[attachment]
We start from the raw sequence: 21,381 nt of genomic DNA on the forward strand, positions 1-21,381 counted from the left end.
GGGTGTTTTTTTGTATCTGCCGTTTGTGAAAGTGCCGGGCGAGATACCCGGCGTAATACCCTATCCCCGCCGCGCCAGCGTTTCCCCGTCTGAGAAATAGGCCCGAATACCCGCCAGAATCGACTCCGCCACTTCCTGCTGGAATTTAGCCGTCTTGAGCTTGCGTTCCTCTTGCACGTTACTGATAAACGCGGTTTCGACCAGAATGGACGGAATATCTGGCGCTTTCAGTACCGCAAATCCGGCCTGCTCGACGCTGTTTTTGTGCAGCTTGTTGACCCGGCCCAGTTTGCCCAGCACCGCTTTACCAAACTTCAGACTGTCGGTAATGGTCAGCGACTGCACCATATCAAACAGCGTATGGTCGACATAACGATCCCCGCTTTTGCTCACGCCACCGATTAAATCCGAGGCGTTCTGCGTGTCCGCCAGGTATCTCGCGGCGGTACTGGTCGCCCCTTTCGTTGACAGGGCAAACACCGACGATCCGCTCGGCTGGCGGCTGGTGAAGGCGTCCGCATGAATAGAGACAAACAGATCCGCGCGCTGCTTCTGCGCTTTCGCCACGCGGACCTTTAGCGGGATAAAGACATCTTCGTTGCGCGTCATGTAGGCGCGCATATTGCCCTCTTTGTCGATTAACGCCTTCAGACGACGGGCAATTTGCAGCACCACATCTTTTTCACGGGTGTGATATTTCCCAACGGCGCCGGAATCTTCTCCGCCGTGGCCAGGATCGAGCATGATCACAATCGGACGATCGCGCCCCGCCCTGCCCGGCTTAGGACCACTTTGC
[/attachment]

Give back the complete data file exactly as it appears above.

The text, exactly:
We start from the raw sequence: 21,381 nt of genomic DNA on the forward strand, positions 1-21,381 counted from the left end.
GGGTGTTTTTTTGTATCTGCCGTTTGTGAAAGTGCCGGGCGAGATACCCGGCGTAATACCCTATCCCCGCCGCGCCAGCGTTTCCCCGTCTGAGAAATAGGCCCGAATACCCGCCAGAATCGACTCCGCCACTTCCTGCTGGAATTTAGCCGTCTTGAGCTTGCGTTCCTCTTGCACGTTACTGATAAACGCGGTTTCGACCAGAATGGACGGAATATCTGGCGCTTTCAGTACCGCAAATCCGGCCTGCTCGACGCTGTTTTTGTGCAGCTTGTTGACCCGGCCCAGTTTGCCCAGCACCGCTTTACCAAACTTCAGACTGTCGGTAATGGTCAGCGACTGCACCATATCAAACAGCGTATGGTCGACATAACGATCCCCGCTTTTGCTCACGCCACCGATTAAATCCGAGGCGTTCTGCGTGTCCGCCAGGTATCTCGCGGCGGTACTGGTCGCCCCTTTCGTTGACAGGGCAAACACCGACGATCCGCTCGGCTGGCGGCTGGTGAAGGCGTCCGCATGAATAGAGACAAACAGATCCGCGCGCTGCTTCTGCGCTTTCGCCACGCGGACCTTTAGCGGGATAAAGACATCTTCGTTGCGCGTCATGTAGGCGCGCATATTGCCCTCTTTGTCGATTAACGCCTTCAGACGACGGGCAATTTGCAGCACCACATCTTTTTCACGGGTGTGATATTTCCCAACGGCGCCGGAATCTTCTCCGCCGTGGCCAGGATCGAGCATGATCACAATCGGACGATCGCGCCCCGCCCTGCCCGGCTTAGGACCACTTTGC